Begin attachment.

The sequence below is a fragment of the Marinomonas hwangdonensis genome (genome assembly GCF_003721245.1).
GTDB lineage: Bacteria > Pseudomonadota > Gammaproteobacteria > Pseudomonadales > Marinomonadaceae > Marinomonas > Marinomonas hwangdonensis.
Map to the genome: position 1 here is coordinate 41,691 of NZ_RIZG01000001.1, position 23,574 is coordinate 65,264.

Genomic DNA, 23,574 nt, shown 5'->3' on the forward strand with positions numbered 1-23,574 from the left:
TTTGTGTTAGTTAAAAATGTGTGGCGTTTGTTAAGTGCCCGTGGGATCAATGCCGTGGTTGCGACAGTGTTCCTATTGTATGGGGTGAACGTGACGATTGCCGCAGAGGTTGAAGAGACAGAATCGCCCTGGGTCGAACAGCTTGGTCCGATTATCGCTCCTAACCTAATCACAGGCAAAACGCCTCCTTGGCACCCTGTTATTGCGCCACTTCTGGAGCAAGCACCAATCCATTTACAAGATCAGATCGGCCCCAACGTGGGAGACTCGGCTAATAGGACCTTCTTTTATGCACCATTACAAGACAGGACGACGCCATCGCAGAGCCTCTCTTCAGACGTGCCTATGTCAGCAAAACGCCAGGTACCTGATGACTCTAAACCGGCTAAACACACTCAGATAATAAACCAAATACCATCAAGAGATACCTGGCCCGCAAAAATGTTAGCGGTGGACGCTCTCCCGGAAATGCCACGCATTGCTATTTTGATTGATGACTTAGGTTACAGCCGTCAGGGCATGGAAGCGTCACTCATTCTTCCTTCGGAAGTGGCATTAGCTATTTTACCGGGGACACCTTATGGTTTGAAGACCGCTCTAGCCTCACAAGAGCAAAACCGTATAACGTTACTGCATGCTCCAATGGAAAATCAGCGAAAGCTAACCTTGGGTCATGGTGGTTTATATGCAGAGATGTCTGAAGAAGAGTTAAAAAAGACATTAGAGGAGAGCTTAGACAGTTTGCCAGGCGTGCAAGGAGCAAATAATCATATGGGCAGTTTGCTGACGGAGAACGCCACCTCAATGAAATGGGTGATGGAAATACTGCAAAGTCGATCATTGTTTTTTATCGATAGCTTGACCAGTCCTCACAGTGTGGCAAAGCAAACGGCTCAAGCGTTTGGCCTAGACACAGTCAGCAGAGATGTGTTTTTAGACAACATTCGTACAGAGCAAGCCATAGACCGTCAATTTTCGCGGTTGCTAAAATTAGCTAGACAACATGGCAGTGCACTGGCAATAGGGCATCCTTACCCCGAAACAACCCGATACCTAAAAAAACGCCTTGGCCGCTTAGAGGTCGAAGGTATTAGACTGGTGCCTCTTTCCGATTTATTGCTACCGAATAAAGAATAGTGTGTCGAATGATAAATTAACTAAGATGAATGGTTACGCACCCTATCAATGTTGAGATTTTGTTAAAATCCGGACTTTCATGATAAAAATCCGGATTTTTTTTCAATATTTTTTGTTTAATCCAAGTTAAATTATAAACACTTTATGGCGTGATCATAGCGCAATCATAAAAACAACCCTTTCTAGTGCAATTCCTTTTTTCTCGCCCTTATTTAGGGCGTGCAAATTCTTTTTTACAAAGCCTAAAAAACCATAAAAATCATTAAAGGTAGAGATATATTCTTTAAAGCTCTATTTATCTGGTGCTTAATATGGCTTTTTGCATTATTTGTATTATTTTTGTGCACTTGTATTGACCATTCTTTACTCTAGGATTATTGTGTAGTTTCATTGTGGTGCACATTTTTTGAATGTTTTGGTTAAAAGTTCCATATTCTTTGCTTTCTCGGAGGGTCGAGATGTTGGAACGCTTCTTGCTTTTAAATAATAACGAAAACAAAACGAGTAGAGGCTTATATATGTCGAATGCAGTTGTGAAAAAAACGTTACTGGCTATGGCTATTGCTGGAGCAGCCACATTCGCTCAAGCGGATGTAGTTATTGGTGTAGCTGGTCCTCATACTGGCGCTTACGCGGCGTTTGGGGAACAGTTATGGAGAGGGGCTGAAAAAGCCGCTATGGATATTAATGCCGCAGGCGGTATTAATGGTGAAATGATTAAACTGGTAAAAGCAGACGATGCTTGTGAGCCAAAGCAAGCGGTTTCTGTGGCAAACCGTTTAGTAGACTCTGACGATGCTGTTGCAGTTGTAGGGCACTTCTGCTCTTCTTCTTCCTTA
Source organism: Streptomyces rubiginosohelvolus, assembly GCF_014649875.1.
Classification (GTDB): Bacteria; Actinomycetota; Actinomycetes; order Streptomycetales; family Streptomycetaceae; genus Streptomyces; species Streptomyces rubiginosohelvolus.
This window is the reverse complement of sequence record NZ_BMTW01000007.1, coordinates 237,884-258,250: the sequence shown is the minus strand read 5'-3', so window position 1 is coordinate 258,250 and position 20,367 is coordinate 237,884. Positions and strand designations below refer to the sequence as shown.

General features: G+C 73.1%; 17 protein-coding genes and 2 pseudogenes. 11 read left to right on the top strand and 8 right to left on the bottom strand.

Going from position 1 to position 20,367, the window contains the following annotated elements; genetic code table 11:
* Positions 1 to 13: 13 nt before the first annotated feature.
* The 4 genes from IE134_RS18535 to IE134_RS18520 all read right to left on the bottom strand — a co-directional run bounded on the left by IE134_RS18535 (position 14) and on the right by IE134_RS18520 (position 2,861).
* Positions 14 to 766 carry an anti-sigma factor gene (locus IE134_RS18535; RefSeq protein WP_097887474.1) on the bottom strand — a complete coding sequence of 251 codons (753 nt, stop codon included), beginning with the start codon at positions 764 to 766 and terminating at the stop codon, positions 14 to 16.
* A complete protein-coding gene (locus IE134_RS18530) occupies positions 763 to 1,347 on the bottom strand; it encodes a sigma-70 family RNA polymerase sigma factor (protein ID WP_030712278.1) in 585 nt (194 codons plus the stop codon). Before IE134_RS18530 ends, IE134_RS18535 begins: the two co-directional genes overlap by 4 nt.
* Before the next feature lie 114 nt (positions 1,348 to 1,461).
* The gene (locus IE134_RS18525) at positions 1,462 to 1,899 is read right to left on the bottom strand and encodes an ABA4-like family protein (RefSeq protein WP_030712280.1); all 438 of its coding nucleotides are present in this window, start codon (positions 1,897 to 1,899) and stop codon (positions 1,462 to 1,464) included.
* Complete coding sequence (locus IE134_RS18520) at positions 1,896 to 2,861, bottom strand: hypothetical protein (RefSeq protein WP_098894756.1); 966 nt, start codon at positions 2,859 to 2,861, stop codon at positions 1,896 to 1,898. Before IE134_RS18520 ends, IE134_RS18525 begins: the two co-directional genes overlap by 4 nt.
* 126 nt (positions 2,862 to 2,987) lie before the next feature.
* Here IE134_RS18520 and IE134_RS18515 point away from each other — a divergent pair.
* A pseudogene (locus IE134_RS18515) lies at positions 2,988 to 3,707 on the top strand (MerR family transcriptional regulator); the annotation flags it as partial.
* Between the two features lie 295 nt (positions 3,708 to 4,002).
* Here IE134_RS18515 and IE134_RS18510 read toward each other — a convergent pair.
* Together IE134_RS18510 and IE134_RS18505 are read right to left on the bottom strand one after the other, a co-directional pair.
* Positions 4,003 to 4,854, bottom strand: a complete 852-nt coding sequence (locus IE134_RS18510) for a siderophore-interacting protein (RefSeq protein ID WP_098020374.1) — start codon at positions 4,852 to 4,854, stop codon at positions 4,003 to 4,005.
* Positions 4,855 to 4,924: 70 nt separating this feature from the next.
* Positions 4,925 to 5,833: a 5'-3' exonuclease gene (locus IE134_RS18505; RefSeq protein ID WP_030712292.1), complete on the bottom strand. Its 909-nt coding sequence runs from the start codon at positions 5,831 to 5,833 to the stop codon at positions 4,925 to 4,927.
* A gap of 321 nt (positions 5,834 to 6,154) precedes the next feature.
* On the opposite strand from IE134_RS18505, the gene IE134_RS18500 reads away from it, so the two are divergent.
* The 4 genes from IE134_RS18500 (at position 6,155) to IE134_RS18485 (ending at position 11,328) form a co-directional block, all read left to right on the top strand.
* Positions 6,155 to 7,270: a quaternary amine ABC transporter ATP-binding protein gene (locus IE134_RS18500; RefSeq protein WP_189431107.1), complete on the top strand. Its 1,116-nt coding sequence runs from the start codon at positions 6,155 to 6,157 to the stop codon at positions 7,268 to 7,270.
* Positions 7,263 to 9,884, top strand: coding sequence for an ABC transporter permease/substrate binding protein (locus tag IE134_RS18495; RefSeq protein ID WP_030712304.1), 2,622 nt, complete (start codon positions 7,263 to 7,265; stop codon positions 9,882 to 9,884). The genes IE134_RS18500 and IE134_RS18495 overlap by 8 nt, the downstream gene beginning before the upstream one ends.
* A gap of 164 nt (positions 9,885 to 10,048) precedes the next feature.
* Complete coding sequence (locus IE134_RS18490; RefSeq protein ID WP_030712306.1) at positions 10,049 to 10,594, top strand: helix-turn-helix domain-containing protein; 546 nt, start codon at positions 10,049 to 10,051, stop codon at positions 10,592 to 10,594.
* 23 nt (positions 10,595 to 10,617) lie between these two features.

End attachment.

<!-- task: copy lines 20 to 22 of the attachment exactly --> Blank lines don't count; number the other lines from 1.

* A pseudogene (locus IE134_RS18515) lies at positions 2,988 to 3,707 on the top strand (MerR family transcriptional regulator); the annotation flags it as partial.
* Between the two features lie 295 nt (positions 3,708 to 4,002).
* Here IE134_RS18515 and IE134_RS18510 read toward each other — a convergent pair.